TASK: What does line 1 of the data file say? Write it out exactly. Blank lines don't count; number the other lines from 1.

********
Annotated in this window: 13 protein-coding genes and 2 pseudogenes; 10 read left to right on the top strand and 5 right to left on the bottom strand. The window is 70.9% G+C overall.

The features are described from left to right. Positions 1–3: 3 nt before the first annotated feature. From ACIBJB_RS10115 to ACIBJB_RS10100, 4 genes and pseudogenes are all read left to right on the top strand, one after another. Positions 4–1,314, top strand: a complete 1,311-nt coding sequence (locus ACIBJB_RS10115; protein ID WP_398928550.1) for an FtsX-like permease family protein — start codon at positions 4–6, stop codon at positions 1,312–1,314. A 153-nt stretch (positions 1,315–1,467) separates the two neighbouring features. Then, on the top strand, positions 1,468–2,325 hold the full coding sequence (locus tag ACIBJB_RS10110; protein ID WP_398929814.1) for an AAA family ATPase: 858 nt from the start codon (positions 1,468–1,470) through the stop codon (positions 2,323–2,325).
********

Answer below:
Annotated in this window: 13 protein-coding genes and 2 pseudogenes; 10 read left to right on the top strand and 5 right to left on the bottom strand. The window is 70.9% G+C overall.